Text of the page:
RUSH: Dadelut dadelut dadelut dadelut dadelut. We have some global warming news, and here is white satirist Paul Shanklin as Algore.
(Playing of Ball of Fire.)
One more time there, Algore, let 'er rip.
(Continued playing of song.)
That's former vice president Algore portrayed vocally by white satirist Paul Shanklin. This is pretty big news here. The NASA administrator, Michael Griffin, I don't know if this guy is a dittohead or not, but if not, he could be. He appeared on National Republican Radio -- you know the libs are starting to call it that? They think NPR has gone right, it's getting less bold on the left. Some guy somewhere called it National Republican Radio. Where was that, Salon.com I think. My memory is vague, but anyway, Michael Griffin, NASA administrator appeared on NPR and he told them that while he has no doubt that a trend of global warming exists, quote, "I'm not sure it's fair to say it's a problem we have to wrestle with." In an interview with NPR's Steve Inskeep that aired today, administrator Griffin said, "I guess I would ask which human beings - where and when - are to be accorded the privilege of deciding that this particular climate that we have right here today, right now is the best climate for all other human beings. I think that's a rather arrogant position for people to take."
That is a brilliant point. As long as the Earth has been around, billions and billions of years, who are we to say that the way it is right now is perfection for everybody on the planet. This drills one of the biggest holes in the whole hoax of global warming that there is. The vanity, the assumption that the Earth as it is now is precisely perfect, has been, should be, and that any change from this point is bad and that we are causing it, how do we know that the so-called perfect climate of the Earth is now, for all the people of the planet? How do we know that the climate 30 years ago or a hundred years ago -- the point is, there is no perfect climate because it's always changing. The Earth is constantly heating and cooling. To arbitrarily say, "Today," when we have this political/religious issue that we're trying to infuse everybody's minds with, "this is perfect, any change from here is bad," when nobody can possibly know this.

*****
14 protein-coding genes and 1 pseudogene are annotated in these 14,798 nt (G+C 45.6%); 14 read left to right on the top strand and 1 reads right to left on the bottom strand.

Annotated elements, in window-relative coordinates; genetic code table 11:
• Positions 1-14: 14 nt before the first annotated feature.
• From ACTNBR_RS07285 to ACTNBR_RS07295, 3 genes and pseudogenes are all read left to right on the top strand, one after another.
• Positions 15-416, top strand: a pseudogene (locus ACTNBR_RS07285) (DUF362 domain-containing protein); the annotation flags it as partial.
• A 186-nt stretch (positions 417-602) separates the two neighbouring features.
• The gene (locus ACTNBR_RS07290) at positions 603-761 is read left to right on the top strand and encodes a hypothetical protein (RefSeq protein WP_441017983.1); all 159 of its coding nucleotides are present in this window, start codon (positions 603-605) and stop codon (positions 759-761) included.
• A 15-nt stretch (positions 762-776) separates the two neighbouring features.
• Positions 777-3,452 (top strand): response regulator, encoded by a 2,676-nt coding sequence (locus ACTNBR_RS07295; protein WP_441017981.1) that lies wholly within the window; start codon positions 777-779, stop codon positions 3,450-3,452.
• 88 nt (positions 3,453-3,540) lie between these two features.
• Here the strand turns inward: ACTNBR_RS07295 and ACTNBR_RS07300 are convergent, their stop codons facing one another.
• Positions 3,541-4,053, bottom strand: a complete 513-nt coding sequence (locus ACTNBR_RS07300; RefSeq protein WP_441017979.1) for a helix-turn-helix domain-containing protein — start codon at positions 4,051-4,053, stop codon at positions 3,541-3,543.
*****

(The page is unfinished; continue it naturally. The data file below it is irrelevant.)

"The comments come at a difficult time for the Bush administration, which is undergoing pressure from other members of the G8 club, which under the current chair of Germany is pushing for global action on CO2 emissions." Speaking of CO2. Get this. Roy Spencer sent this to me yesterday, Dr. Spencer, our resident expert, climatology, University of Alabama Huntsville. He said, "Rush, people try to scare you by saying that humanity pumps 30 billion tons of CO2 into the atmosphere every year, and it sounds like a big number." You know, Gore's out there saying this in his movie, An Inconvenient Truth, 30 billion tons of CO2. Thirty billion tons. That's bad. Dr. Spencer's writing a book that's due out sometime in the fall about some of this, and he said, "I came up with the following illustration of how little CO2 there really is in the atmosphere and how little humanity produces. While Gore is out there saying that there are 30 billion tons of CO2 being pumped by human beings into the atmosphere each year, the current constitution of the atmosphere is this. It contains 38 molecules of CO2 for every 100,000 molecules of air." Folks, that's nothing. "Thirty-eight molecules of CO2 for every 100,000 molecules of air, and it would take humanity five years to increase that number from 38 to 39. So every five years we add one molecule of CO2 to each 100,000 molecules of air." And yet this is how the left sells stuff, 30 billion tons, CO2, and now Germany and the G8, they're saying, "Well, we gotta stop CO2 emissions. We're pumping 30 billion tons." It's not a factor. Thirty-eight molecules for every 100,000 molecules of air. Anyway, congratulations, Michael Griffin, great comment. There's some other things that he said here as well. But that's the main point. Who are we to say that it's perfect now?